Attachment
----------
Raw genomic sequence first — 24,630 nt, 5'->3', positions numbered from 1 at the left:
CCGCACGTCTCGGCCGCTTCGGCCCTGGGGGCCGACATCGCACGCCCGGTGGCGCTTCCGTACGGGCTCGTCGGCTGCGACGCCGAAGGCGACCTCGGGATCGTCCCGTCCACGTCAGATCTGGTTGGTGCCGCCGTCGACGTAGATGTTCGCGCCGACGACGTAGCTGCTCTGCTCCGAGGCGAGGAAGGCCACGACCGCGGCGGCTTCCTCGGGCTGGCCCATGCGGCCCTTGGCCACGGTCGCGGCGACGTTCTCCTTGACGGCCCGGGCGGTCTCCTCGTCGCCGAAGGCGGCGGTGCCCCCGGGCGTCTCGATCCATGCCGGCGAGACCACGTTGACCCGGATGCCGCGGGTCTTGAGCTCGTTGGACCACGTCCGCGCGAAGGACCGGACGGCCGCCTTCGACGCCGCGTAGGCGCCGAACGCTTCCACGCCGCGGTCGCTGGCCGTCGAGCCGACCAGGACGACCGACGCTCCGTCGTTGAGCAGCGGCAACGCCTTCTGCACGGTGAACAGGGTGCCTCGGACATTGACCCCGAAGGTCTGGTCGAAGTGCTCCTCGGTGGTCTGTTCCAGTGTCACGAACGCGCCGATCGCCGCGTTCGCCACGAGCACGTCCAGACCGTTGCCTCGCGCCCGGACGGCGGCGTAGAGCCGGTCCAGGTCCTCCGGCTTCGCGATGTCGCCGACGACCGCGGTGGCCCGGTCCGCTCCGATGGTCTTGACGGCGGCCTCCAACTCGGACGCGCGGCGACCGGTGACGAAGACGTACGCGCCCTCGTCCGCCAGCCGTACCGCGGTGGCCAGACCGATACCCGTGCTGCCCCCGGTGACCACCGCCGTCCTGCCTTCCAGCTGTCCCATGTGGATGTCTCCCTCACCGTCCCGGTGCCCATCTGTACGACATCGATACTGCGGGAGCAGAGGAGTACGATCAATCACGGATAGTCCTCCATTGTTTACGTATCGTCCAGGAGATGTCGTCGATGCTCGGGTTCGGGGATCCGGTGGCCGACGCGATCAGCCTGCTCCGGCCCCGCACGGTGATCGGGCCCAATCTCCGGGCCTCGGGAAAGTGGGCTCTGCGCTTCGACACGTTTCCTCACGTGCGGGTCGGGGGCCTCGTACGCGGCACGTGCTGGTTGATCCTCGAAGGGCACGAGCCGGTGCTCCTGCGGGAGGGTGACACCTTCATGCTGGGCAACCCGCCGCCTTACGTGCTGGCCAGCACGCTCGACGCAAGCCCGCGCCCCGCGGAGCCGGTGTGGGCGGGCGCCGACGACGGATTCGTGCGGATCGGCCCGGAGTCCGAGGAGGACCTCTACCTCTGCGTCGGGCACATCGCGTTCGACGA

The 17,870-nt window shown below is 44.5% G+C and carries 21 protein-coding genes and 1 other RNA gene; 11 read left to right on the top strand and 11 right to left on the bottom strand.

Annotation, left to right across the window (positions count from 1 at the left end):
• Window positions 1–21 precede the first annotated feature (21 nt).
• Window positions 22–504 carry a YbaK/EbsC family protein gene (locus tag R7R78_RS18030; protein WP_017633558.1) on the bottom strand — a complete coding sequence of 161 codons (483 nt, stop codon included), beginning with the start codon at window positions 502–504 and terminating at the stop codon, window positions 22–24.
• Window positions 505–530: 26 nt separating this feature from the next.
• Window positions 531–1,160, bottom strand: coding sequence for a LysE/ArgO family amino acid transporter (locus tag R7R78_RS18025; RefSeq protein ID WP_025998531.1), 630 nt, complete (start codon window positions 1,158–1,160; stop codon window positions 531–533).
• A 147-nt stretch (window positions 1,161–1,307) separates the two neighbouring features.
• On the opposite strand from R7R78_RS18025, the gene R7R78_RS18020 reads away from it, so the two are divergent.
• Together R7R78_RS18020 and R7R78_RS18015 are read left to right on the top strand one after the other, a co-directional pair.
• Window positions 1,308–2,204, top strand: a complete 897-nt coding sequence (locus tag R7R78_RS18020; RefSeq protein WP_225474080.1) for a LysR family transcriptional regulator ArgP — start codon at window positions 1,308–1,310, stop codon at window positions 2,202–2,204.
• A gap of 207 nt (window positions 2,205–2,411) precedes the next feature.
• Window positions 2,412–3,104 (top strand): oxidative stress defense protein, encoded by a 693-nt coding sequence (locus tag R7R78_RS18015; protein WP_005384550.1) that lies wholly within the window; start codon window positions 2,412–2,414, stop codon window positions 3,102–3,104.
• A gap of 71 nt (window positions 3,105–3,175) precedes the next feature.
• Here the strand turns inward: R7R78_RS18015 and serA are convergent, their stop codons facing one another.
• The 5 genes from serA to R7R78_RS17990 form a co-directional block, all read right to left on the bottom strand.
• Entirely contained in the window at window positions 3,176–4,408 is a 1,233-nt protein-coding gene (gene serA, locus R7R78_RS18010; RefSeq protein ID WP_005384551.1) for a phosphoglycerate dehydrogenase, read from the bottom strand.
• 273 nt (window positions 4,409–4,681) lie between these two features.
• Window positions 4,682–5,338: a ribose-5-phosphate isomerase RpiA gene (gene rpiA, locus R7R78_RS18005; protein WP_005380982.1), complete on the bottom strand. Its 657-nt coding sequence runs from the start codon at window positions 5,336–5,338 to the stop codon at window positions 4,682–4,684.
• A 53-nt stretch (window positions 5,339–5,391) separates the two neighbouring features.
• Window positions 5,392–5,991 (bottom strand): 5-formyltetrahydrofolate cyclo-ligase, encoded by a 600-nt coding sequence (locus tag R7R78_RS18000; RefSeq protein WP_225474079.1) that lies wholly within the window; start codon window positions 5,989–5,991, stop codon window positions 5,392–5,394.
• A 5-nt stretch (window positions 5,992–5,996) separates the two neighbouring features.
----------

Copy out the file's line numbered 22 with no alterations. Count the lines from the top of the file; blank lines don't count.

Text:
• Window positions 5,392–5,991 (bottom strand): 5-formyltetrahydrofolate cyclo-ligase, encoded by a 600-nt coding sequence (locus tag R7R78_RS18000; RefSeq protein WP_225474079.1) that lies wholly within the window; start codon window positions 5,989–5,991, stop codon window positions 5,392–5,394.